Driving improvement for Alberta’s roads
How would you feel if you read a notice in the elevator you were taking to the 30th floor that said 43 per cent of the cable carrying you was in fair to poor condition? Or the pilot announced that 43 per cent of the plane’s wings and fuselage were in fair to poor condition? You would be forgiven for feeling outrage and concern about your safety being placed at risk.
Thankfully, governments are good at regulating the maintenance of those transportation providers to excellent condition and both elevators and planes have exceptional safety records.
So if it’s not acceptable for elevators and planes, why would you accept a similar risk with Alberta’s road infrastructure?
Well there’s bad news on that.
A recent report from Statistics Canada confirms that 43 per cent of Alberta’s highways are in fair, poor or very poor condition. This means right now in our province there are more than 13,500 kilometers of roads requiring some rehabilitation or reconstruction.
In addition to being potentially dangerous; poorly maintained roads are ridiculously expensive. As road quality deteriorates, annual structural maintenance costs skyrocket. For example, instead of paying $3000/km for general upkeep, the outlay for road rehabilitation can be anywhere between $163,000/km and $248,000/km. And when the road is beyond repair, total reconstruction can cost as much as $850,000/km, according to a 2014 Alberta Roadbuilders & Heavy Construction Association white paper.
These expenses simply aren’t practical. Alberta’s transportation infrastructure debt was estimated to be nearly $6 billion in 2014 and that figure will only continue to grow if we fail to take action.
We need to rethink our approach to transportation infrastructure management; the current situation is no longer tenable.
Unfortunately, at a time when we should be investing in our roads, the province has reduced its commitment to planned and needed investment in the maintenance and renewal of roads and bridges by 29 per cent. The continued degradation of our road network will ultimately put pressure on future capital budgets to address these shortsighted decisions.
Without adequate resources it’s impossible to maintain our existing investment or to keep pace with the needs of our growing population. By 2046, 6.4 million people are expected to call Alberta home, adding pressure on our already maxed-out transportation network.
While other jurisdictions are exploring alternate management approaches and more sustainable funding models, Alberta remains locked into the status quo. Given the state of the province’s finances, the current model of management will lead to infrastructure cuts as was necessary in the 1990s. However, this time the road system is in worse condition and can’t absorb years of cuts. This time, we have to earn our way out of the financial pickle we’re in. Fiscal restraint doesn’t have to mean cutting service if we support our political leaders when they are brave and experiment with new asset management models.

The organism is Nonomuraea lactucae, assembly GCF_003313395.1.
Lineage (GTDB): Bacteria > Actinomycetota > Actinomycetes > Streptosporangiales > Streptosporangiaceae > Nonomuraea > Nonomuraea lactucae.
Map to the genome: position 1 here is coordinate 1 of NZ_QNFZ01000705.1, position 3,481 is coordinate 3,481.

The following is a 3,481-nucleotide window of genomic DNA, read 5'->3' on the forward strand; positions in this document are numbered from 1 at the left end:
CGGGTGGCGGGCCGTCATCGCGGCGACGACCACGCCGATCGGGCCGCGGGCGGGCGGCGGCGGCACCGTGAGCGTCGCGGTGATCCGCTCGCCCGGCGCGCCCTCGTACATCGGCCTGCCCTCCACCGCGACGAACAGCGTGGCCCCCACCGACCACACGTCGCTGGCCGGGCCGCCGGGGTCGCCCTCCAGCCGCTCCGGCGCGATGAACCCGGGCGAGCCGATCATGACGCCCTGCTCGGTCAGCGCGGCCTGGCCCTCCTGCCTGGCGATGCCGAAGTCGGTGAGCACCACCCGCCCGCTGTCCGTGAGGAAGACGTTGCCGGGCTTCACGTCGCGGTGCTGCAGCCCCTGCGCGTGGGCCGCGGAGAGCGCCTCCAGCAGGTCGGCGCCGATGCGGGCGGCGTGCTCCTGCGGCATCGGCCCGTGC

Not only are we missing a dependable stream of funding to support long-term investment, we’ve failed to identify an effective mechanism that will drive projects beyond their political expiration date and ensure policy reflects changing socio and economic needs.
Our province is stuck in a shortsighted, stop-and-go cycle that is rapidly increasing our debt and devaluing our future. Given that a recent McKinsey & Company study shows that transportation infrastructure investment typically provides an annual socioeconomic rate of return of 20 per cent for every dollar invested, we are short-changing the economic opportunities today and for future generations.
Whether it’s a main artery, bridge or culvert, transportation infrastructure investments underpin our economy’s ability to grow and function. In 2017, over $8 billion worth of product exports travelled on our highways and roads towards their final destination.
For landlocked provinces such as Alberta, infrastructure renewal, and innovation is key because other viable options simply don’t exist. Now, more than ever, Alberta needs a better model; an improved priority setting system; a renewed commitment to invest; and an enhanced partnership with the public and private sector to build and manage our transportation system.
The Alberta Roadbuilders and Heavy Construction Association wants to bring stakeholders together. We think it is time to discuss the missing strategy for funding connections that are hampering our progress.
We can no longer afford to sit idle. This problem is one that requires our collective attention right now. We all need to care. But possibly most importantly, we need someone who can take the wheel and ensure that our next smooth, great flowing period of economic productivity isn’t too far down the road.
Ron Glen is the CEO of the Alberta Roadbuilders & Heavy Construction Association (ARHCA).
The group represents contractors that work on the construction and rehabilitation of highways, municipal roads, bridges, sewer, and water projects, as well as the suppliers and consulting engineers that work with them.